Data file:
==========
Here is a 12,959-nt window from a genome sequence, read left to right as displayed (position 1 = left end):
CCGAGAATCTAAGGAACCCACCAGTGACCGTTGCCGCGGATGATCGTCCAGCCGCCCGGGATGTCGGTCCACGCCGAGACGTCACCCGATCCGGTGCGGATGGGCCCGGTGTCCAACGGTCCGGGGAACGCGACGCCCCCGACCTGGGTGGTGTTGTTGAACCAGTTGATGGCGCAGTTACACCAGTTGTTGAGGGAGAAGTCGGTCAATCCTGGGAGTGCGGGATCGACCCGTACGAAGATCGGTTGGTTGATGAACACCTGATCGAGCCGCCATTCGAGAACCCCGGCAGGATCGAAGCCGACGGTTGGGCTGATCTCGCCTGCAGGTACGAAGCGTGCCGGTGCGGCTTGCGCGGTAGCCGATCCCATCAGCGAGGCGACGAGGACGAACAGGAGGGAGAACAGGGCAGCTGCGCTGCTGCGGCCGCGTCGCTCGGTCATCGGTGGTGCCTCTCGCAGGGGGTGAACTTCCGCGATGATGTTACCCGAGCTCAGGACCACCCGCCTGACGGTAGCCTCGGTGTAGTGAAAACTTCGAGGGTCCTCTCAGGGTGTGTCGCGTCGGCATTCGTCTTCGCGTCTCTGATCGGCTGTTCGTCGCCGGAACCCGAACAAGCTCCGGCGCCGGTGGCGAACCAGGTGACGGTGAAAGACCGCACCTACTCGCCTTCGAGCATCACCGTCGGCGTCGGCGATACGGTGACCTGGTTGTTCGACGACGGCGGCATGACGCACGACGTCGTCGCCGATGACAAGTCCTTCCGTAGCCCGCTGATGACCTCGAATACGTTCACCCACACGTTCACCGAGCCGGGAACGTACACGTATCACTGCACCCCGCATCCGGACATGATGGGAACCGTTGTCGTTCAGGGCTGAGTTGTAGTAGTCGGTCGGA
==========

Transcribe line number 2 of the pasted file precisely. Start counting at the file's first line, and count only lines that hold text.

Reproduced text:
CCGAGAATCTAAGGAACCCACCAGTGACCGTTGCCGCGGATGATCGTCCAGCCGCCCGGGATGTCGGTCCACGCCGAGACGTCACCCGATCCGGTGCGGATGGGCCCGGTGTCCAACGGTCCGGGGAACGCGACGCCCCCGACCTGGGTGGTGTTGTTGAACCAGTTGATGGCGCAGTTACACCAGTTGTTGAGGGAGAAGTCGGTCAATCCTGGGAGTGCGGGATCGACCCGTACGAAGATCGGTTGGTTGATGAACACCTGATCGAGCCGCCATTCGAGAACCCCGGCAGGATCGAAGCCGACGGTTGGGCTGATCTCGCCTGCAGGTACGAAGCGTGCCGGTGCGGCTTGCGCGGTAGCCGATCCCATCAGCGAGGCGACGAGGACGAACAGGAGGGAGAACAGGGCAGCTGCGCTGCTGCGGCCGCGTCGCTCGGTCATCGGTGGTGCCTCTCGCAGGGGGTGAACTTCCGCGATGATGTTACCCGAGCTCAGGACCACCCGCCTGACGGTAGCCTCGGTGTAGTGAAAACTTCGAGGGTCCTCTCAGGGTGTGTCGCGTCGGCATTCGTCTTCGCGTCTCTGATCGGCTGTTCGTCGCCGGAACCCGAACAAGCTCCGGCGCCGGTGGCGAACCAGGTGACGGTGAAAGACCGCACCTACTCGCCTTCGAGCATCACCGTCGGCGTCGGCGATACGGTGACCTGGTTGTTCGACGACGGCGGCATGACGCACGACGTCGTCGCCGATGACAAGTCCTTCCGTAGCCCGCTGATGACCTCGAATACGTTCACCCACACGTTCACCGAGCCGGGAACGTACACGTATCACTGCACCCCGCATCCGGACATGATGGGAACCGTTGTCGTTCAGGGCTGAGTTGTAGTAGTCGGTCGGA